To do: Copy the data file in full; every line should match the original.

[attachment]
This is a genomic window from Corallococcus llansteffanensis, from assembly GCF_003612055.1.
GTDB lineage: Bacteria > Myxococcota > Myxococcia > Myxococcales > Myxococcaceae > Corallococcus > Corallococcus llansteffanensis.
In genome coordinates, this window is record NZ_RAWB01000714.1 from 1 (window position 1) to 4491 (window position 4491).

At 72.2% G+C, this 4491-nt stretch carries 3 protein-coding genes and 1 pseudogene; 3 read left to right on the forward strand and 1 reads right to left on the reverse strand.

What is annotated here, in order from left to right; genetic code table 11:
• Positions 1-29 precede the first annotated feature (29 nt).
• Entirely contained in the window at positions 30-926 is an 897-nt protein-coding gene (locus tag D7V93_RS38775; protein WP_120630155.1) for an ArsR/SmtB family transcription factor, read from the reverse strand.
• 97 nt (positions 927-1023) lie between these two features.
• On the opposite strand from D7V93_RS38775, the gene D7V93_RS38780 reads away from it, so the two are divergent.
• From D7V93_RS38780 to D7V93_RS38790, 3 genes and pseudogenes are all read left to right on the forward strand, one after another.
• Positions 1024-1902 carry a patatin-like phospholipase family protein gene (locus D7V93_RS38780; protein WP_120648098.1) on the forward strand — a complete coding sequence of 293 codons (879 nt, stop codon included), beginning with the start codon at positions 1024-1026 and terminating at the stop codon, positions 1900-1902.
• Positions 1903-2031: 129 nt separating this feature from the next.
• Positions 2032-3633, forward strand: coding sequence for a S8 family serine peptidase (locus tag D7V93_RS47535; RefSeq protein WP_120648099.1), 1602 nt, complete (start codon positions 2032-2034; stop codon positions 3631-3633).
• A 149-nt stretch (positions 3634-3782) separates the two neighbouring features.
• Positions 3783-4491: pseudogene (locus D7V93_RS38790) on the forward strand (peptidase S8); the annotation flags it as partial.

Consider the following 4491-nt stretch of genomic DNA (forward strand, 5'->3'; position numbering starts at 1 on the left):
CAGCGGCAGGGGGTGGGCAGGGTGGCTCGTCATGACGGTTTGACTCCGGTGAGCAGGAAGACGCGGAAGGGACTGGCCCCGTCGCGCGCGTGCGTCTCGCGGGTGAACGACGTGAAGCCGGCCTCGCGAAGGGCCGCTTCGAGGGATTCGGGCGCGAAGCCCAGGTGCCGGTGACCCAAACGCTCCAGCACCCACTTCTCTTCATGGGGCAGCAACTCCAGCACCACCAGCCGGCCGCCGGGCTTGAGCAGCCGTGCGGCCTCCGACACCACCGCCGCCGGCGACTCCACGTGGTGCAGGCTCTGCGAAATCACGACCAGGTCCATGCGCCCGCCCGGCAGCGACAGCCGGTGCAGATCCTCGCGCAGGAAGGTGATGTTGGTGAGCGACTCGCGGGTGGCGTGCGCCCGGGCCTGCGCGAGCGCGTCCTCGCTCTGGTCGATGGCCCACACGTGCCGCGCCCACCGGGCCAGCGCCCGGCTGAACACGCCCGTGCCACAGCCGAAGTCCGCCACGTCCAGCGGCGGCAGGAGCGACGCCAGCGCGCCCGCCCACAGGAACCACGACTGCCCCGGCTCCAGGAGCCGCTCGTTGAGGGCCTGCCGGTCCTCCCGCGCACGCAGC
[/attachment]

This is a genomic window from Corallococcus llansteffanensis, from assembly GCF_003612055.1.
GTDB lineage: Bacteria > Myxococcota > Myxococcia > Myxococcales > Myxococcaceae > Corallococcus > Corallococcus llansteffanensis.
In genome coordinates, this window is record NZ_RAWB01000714.1 from 1 (window position 1) to 4491 (window position 4491).

At 72.2% G+C, this 4491-nt stretch carries 3 protein-coding genes and 1 pseudogene; 3 read left to right on the forward strand and 1 reads right to left on the reverse strand.

What is annotated here, in order from left to right; genetic code table 11:
• Positions 1-29 precede the first annotated feature (29 nt).
• Entirely contained in the window at positions 30-926 is an 897-nt protein-coding gene (locus tag D7V93_RS38775; protein WP_120630155.1) for an ArsR/SmtB family transcription factor, read from the reverse strand.
• 97 nt (positions 927-1023) lie between these two features.
• On the opposite strand from D7V93_RS38775, the gene D7V93_RS38780 reads away from it, so the two are divergent.
• From D7V93_RS38780 to D7V93_RS38790, 3 genes and pseudogenes are all read left to right on the forward strand, one after another.
• Positions 1024-1902 carry a patatin-like phospholipase family protein gene (locus D7V93_RS38780; protein WP_120648098.1) on the forward strand — a complete coding sequence of 293 codons (879 nt, stop codon included), beginning with the start codon at positions 1024-1026 and terminating at the stop codon, positions 1900-1902.
• Positions 1903-2031: 129 nt separating this feature from the next.
• Positions 2032-3633, forward strand: coding sequence for a S8 family serine peptidase (locus tag D7V93_RS47535; RefSeq protein WP_120648099.1), 1602 nt, complete (start codon positions 2032-2034; stop codon positions 3631-3633).
• A 149-nt stretch (positions 3634-3782) separates the two neighbouring features.
• Positions 3783-4491: pseudogene (locus D7V93_RS38790) on the forward strand (peptidase S8); the annotation flags it as partial.

Consider the following 4491-nt stretch of genomic DNA (forward strand, 5'->3'; position numbering starts at 1 on the left):
CAGCGGCAGGGGGTGGGCAGGGTGGCTCGTCATGACGGTTTGACTCCGGTGAGCAGGAAGACGCGGAAGGGACTGGCCCCGTCGCGCGCGTGCGTCTCGCGGGTGAACGACGTGAAGCCGGCCTCGCGAAGGGCCGCTTCGAGGGATTCGGGCGCGAAGCCCAGGTGCCGGTGACCCAAACGCTCCAGCACCCACTTCTCTTCATGGGGCAGCAACTCCAGCACCACCAGCCGGCCGCCGGGCTTGAGCAGCCGTGCGGCCTCCGACACCACCGCCGCCGGCGACTCCACGTGGTGCAGGCTCTGCGAAATCACGACCAGGTCCATGCGCCCGCCCGGCAGCGACAGCCGGTGCAGATCCTCGCGCAGGAAGGTGATGTTGGTGAGCGACTCGCGGGTGGCGTGCGCCCGGGCCTGCGCGAGCGCGTCCTCGCTCTGGTCGATGGCCCACACGTGCCGCGCCCACCGGGCCAGCGCCCGGCTGAACACGCCCGTGCCACAGCCGAAGTCCGCCACGTCCAGCGGCGGCAGGAGCGACGCCAGCGCGCCCGCCCACAGGAACCACGACTGCCCCGGCTCCAGGAGCCGCTCGTTGAGGGCCTGCCGGTCCTCCCGCGCACGCAGC